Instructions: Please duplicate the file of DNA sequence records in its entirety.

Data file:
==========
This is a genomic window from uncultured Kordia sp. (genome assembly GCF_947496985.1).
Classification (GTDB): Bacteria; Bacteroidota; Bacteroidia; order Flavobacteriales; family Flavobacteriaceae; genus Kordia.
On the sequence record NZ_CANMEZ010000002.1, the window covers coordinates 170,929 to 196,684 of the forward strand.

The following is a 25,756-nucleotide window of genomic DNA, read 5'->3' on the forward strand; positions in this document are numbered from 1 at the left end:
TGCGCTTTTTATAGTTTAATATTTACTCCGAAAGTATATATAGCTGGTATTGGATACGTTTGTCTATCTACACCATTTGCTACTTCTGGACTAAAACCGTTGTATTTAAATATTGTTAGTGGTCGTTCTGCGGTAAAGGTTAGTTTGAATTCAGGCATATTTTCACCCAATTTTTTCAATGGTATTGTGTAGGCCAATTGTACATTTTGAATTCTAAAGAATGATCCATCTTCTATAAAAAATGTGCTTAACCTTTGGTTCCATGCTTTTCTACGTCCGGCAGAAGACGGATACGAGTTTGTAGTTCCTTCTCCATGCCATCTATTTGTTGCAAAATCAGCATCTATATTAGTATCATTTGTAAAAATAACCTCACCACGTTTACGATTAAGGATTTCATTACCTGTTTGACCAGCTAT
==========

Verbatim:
This is a genomic window from uncultured Kordia sp. (genome assembly GCF_947496985.1).
Classification (GTDB): Bacteria; Bacteroidota; Bacteroidia; order Flavobacteriales; family Flavobacteriaceae; genus Kordia.
On the sequence record NZ_CANMEZ010000002.1, the window covers coordinates 170,929 to 196,684 of the forward strand.

The following is a 25,756-nucleotide window of genomic DNA, read 5'->3' on the forward strand; positions in this document are numbered from 1 at the left end:
TGCGCTTTTTATAGTTTAATATTTACTCCGAAAGTATATATAGCTGGTATTGGATACGTTTGTCTATCTACACCATTTGCTACTTCTGGACTAAAACCGTTGTATTTAAATATTGTTAGTGGTCGTTCTGCGGTAAAGGTTAGTTTGAATTCAGGCATATTTTCACCCAATTTTTTCAATGGTATTGTGTAGGCCAATTGTACATTTTGAATTCTAAAGAATGATCCATCTTCTATAAAAAATGTGCTTAACCTTTGGTTCCATGCTTTTCTACGTCCGGCAGAAGACGGATACGAGTTTGTAGTTCCTTCTCCATGCCATCTATTTGTTGCAAAATCAGCATCTATATTAGTATCATTTGTAAAAATAACCTCACCACGTTTACGATTAAGGATTTCATTACCTGTTTGACCAGCTAT